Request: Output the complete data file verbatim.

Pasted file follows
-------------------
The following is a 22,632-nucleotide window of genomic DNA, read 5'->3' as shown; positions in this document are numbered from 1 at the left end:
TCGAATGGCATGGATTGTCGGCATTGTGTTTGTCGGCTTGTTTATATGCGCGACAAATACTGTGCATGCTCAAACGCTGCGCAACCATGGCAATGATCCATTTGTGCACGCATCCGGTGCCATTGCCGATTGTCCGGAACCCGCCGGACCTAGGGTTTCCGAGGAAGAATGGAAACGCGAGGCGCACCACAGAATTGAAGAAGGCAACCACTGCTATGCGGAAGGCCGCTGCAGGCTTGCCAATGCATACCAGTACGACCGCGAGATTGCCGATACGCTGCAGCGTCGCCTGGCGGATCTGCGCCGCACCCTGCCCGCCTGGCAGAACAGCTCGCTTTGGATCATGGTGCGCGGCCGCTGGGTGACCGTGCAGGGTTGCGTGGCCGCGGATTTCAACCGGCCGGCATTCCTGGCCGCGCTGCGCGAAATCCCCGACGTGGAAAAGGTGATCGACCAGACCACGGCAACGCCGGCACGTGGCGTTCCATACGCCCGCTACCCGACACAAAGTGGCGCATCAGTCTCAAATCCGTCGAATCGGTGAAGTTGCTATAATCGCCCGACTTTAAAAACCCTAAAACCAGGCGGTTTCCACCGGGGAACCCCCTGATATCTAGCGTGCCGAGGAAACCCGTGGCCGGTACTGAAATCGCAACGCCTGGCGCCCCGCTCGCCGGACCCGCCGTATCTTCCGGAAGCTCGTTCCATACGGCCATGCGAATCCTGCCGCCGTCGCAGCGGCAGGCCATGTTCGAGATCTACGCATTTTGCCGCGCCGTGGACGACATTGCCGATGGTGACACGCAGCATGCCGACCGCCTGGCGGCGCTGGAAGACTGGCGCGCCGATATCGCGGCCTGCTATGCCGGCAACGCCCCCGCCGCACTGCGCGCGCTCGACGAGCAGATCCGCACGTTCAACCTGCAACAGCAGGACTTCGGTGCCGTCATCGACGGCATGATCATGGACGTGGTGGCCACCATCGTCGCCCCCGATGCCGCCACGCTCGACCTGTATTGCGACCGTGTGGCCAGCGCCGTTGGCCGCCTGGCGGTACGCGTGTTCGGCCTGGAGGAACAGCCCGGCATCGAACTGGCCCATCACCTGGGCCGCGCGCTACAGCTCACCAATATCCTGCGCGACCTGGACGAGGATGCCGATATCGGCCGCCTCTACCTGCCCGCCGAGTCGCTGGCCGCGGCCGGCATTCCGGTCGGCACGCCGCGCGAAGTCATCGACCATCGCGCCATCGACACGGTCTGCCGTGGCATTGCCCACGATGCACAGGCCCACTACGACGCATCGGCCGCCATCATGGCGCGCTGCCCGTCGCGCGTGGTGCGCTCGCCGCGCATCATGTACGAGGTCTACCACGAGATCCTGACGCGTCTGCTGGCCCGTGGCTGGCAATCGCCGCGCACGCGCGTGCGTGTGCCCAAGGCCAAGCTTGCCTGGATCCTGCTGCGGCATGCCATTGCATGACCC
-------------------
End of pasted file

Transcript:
The following is a 22,632-nucleotide window of genomic DNA, read 5'->3' as shown; positions in this document are numbered from 1 at the left end:
TCGAATGGCATGGATTGTCGGCATTGTGTTTGTCGGCTTGTTTATATGCGCGACAAATACTGTGCATGCTCAAACGCTGCGCAACCATGGCAATGATCCATTTGTGCACGCATCCGGTGCCATTGCCGATTGTCCGGAACCCGCCGGACCTAGGGTTTCCGAGGAAGAATGGAAACGCGAGGCGCACCACAGAATTGAAGAAGGCAACCACTGCTATGCGGAAGGCCGCTGCAGGCTTGCCAATGCATACCAGTACGACCGCGAGATTGCCGATACGCTGCAGCGTCGCCTGGCGGATCTGCGCCGCACCCTGCCCGCCTGGCAGAACAGCTCGCTTTGGATCATGGTGCGCGGCCGCTGGGTGACCGTGCAGGGTTGCGTGGCCGCGGATTTCAACCGGCCGGCATTCCTGGCCGCGCTGCGCGAAATCCCCGACGTGGAAAAGGTGATCGACCAGACCACGGCAACGCCGGCACGTGGCGTTCCATACGCCCGCTACCCGACACAAAGTGGCGCATCAGTCTCAAATCCGTCGAATCGGTGAAGTTGCTATAATCGCCCGACTTTAAAAACCCTAAAACCAGGCGGTTTCCACCGGGGAACCCCCTGATATCTAGCGTGCCGAGGAAACCCGTGGCCGGTACTGAAATCGCAACGCCTGGCGCCCCGCTCGCCGGACCCGCCGTATCTTCCGGAAGCTCGTTCCATACGGCCATGCGAATCCTGCCGCCGTCGCAGCGGCAGGCCATGTTCGAGATCTACGCATTTTGCCGCGCCGTGGACGACATTGCCGATGGTGACACGCAGCATGCCGACCGCCTGGCGGCGCTGGAAGACTGGCGCGCCGATATCGCGGCCTGCTATGCCGGCAACGCCCCCGCCGCACTGCGCGCGCTCGACGAGCAGATCCGCACGTTCAACCTGCAACAGCAGGACTTCGGTGCCGTCATCGACGGCATGATCATGGACGTGGTGGCCACCATCGTCGCCCCCGATGCCGCCACGCTCGACCTGTATTGCGACCGTGTGGCCAGCGCCGTTGGCCGCCTGGCGGTACGCGTGTTCGGCCTGGAGGAACAGCCCGGCATCGAACTGGCCCATCACCTGGGCCGCGCGCTACAGCTCACCAATATCCTGCGCGACCTGGACGAGGATGCCGATATCGGCCGCCTCTACCTGCCCGCCGAGTCGCTGGCCGCGGCCGGCATTCCGGTCGGCACGCCGCGCGAAGTCATCGACCATCGCGCCATCGACACGGTCTGCCGTGGCATTGCCCACGATGCACAGGCCCACTACGACGCATCGGCCGCCATCATGGCGCGCTGCCCGTCGCGCGTGGTGCGCTCGCCGCGCATCATGTACGAGGTCTACCACGAGATCCTGACGCGTCTGCTGGCCCGTGGCTGGCAATCGCCGCGCACGCGCGTGCGTGTGCCCAAGGCCAAGCTTGCCTGGATCCTGCTGCGGCATGCCATTGCATGACCC